Football: Myanmar fans get fleeting glimpse of Foxes

Leicester City's Australian goalkeeper Mark Schwarzer (right), midfielder Matty James (centre) and their teammates during their visit to the holy Shwedagon pagoda in Yangon, Myanmar, on May 22, 2016.
Leicester City's Australian goalkeeper Mark Schwarzer (right), midfielder Matty James (centre) and their teammates during their visit to the holy Shwedagon pagoda in Yangon, Myanmar, on May 22, 2016. PHOTO: EPA

YANGON (AFP) - Myanmar football fans flocked on Sunday (May 22) to see newly crowned English Premier League champions Leicester City as they made a whirlwind visit to Yangon and took in the city's stunning Shwedagon Pagoda.

The Foxes, who have spent a week soaking up the adulation of a growing Thai fanbase, were greeted with a cascade of selfies at Yangon airport before they were whisked away for a brief tour of the Shwedagon, which contains relics from the Buddha.

Italian manager Claudio Ranieri, his hands clasped in respect, knelt alongside Leicester's Thai owner, billionaire Vichai Srivaddhanaprabha, and several players in front of the glittering pagoda that soars over Yangon's skyline.

Duty free magnate Vichai is a devout Buddhist renowned for his deeply superstitious approach to club affairs.

During Leicester's odds-defying title-winning season Vichai repeatedly flew Thai monks to the British city to bless the team and stadium.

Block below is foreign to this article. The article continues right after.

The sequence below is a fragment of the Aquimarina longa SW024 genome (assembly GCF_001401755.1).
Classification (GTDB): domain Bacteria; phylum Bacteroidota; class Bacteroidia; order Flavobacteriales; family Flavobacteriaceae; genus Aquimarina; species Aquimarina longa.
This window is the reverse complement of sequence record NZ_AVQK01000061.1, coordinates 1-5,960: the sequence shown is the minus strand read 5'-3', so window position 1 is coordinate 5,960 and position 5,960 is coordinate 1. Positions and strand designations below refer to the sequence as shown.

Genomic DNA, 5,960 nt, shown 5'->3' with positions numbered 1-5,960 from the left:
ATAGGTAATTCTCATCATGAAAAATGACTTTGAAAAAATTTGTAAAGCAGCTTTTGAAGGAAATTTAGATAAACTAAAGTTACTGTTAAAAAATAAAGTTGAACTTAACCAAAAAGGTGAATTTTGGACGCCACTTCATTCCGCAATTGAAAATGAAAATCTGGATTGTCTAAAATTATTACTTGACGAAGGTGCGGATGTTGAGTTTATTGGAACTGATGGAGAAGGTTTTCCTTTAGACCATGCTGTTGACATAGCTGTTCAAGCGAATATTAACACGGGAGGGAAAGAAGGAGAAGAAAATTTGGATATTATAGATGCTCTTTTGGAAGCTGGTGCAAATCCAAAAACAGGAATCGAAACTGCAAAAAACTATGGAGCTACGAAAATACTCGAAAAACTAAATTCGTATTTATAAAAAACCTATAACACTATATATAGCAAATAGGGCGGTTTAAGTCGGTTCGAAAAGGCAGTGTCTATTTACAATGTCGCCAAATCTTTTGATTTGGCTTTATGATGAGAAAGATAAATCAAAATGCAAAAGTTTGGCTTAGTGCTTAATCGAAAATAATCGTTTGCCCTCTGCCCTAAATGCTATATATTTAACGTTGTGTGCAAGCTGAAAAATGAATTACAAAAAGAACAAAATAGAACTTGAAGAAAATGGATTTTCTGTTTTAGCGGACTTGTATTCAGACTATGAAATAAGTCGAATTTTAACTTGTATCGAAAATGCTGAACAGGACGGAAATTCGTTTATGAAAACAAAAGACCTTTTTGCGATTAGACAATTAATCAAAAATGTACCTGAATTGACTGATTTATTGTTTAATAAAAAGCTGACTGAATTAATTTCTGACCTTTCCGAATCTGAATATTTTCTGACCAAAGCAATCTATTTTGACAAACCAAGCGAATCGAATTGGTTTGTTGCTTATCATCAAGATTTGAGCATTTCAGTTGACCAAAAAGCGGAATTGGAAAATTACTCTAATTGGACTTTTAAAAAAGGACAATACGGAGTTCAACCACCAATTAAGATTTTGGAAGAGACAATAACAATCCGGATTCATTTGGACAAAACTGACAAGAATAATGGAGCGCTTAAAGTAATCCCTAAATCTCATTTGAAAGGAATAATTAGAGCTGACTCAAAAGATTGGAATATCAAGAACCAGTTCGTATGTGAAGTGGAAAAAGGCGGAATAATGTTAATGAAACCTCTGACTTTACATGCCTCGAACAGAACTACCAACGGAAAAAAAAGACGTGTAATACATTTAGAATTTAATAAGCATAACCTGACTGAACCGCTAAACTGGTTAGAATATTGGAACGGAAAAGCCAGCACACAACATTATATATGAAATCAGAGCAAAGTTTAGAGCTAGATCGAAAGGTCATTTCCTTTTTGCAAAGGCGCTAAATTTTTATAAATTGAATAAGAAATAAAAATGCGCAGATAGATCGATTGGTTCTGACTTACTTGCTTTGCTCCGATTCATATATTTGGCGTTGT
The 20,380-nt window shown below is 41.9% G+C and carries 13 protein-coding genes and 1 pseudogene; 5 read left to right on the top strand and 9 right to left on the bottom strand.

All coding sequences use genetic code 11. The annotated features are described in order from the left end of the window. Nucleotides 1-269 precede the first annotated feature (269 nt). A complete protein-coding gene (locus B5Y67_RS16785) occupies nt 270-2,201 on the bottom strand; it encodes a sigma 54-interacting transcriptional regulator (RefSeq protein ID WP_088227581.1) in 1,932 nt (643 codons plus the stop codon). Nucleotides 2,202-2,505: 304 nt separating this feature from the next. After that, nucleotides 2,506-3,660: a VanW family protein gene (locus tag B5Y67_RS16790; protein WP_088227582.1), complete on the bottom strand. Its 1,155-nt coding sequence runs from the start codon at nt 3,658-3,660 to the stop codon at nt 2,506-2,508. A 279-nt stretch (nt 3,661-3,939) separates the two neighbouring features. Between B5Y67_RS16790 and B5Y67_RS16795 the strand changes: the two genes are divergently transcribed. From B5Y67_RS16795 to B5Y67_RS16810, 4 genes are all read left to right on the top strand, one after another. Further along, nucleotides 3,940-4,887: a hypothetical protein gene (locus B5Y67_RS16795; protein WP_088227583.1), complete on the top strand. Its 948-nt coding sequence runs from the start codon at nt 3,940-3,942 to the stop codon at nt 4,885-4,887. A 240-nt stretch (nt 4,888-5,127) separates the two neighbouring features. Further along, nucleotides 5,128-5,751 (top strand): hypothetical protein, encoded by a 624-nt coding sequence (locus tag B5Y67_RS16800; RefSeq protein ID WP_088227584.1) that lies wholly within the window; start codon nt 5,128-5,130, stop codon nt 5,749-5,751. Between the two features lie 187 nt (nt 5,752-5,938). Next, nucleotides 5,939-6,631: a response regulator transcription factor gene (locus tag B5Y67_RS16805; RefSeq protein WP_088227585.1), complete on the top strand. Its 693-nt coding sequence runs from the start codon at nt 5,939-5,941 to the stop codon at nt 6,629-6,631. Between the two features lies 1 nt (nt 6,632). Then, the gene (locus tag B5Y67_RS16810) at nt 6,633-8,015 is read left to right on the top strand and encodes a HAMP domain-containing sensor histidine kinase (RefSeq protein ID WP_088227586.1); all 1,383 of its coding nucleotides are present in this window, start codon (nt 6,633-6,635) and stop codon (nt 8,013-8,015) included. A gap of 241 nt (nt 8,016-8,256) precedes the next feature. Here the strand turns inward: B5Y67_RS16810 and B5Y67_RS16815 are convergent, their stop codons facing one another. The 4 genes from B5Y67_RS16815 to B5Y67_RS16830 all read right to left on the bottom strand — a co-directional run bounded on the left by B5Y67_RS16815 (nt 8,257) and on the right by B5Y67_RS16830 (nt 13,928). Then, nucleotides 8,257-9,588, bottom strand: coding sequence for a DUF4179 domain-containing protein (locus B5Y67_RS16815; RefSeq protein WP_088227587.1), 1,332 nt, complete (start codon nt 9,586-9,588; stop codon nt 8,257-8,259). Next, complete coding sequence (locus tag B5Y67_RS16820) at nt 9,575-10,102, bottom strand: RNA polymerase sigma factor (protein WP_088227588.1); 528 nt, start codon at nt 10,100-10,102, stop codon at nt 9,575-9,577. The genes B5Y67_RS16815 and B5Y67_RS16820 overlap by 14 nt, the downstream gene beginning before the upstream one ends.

The club have attracted new fans across Asia since their 5,000-1 outsider title win, even winning over some supporters from traditional regional favourites Manchester United.

"All football fans like Leicester because they tried very hard and gave the best they had," Chan Myae Ko Ko Lwin, who is organising a fans' welcoming party, told AFP.

Supporters, some wearing football strips, swarmed around members of the team, taking selfies with the players as they walked around Shwedagon's towering golden spire.

For 11-year-old Ye Yint Htet, among the scores who had waited patiently at the pagoda, his new loyalty to the once unheralded side stemmed from their name.

"Foxes follow their prey in a group. Likewise, Leicester play in a group," he said.

Myanmar is football-mad like much of Southeast Asia.

It was once a regional soccer powerhouse but football struggled for a time, like all other sports, under military rule.

The domestic league was however rebooted under General Than Shwe, who was head of state from 1992 to 2011. He is believed to have ordered mega-rich businessmen, who made fortunes under the junta, to stump up millions of dollars for new teams.

Those teams now play in an increasingly competitive Myanmar National League.

Elections last November ushered in the first civilian government for almost half a century.

But the football federation is still led by a media-friendly army "crony" called Zaw Zaw, who forged a mining, banking and hotel empire under the former junta.

In Thailand, Leicester held several promotional events, capped by an open-top bus parade - complete with the Premier League trophy - through central Bangkok on Thursday that drew thousands of curious bystanders.